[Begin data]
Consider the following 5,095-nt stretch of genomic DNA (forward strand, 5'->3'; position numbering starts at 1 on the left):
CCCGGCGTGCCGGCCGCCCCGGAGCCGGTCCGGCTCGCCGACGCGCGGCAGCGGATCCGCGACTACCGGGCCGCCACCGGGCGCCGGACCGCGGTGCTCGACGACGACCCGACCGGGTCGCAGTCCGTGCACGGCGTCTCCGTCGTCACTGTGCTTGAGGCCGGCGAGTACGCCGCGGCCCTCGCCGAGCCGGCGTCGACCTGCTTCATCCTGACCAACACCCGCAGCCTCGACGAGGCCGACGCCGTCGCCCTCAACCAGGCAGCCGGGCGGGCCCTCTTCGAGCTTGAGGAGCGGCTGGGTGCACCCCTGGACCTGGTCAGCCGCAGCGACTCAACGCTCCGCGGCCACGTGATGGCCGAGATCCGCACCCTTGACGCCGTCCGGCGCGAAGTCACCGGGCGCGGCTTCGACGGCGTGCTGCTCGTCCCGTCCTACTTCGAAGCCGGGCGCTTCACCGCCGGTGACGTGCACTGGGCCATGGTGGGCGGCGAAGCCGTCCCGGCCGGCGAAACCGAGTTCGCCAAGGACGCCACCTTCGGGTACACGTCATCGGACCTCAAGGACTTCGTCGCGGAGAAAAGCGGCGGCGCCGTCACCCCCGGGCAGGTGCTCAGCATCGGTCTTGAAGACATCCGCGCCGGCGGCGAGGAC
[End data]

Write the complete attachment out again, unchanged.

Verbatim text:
Consider the following 5,095-nt stretch of genomic DNA (forward strand, 5'->3'; position numbering starts at 1 on the left):
CCCGGCGTGCCGGCCGCCCCGGAGCCGGTCCGGCTCGCCGACGCGCGGCAGCGGATCCGCGACTACCGGGCCGCCACCGGGCGCCGGACCGCGGTGCTCGACGACGACCCGACCGGGTCGCAGTCCGTGCACGGCGTCTCCGTCGTCACTGTGCTTGAGGCCGGCGAGTACGCCGCGGCCCTCGCCGAGCCGGCGTCGACCTGCTTCATCCTGACCAACACCCGCAGCCTCGACGAGGCCGACGCCGTCGCCCTCAACCAGGCAGCCGGGCGGGCCCTCTTCGAGCTTGAGGAGCGGCTGGGTGCACCCCTGGACCTGGTCAGCCGCAGCGACTCAACGCTCCGCGGCCACGTGATGGCCGAGATCCGCACCCTTGACGCCGTCCGGCGCGAAGTCACCGGGCGCGGCTTCGACGGCGTGCTGCTCGTCCCGTCCTACTTCGAAGCCGGGCGCTTCACCGCCGGTGACGTGCACTGGGCCATGGTGGGCGGCGAAGCCGTCCCGGCCGGCGAAACCGAGTTCGCCAAGGACGCCACCTTCGGGTACACGTCATCGGACCTCAAGGACTTCGTCGCGGAGAAAAGCGGCGGCGCCGTCACCCCCGGGCAGGTGCTCAGCATCGGTCTTGAAGACATCCGCGCCGGCGGCGAGGAC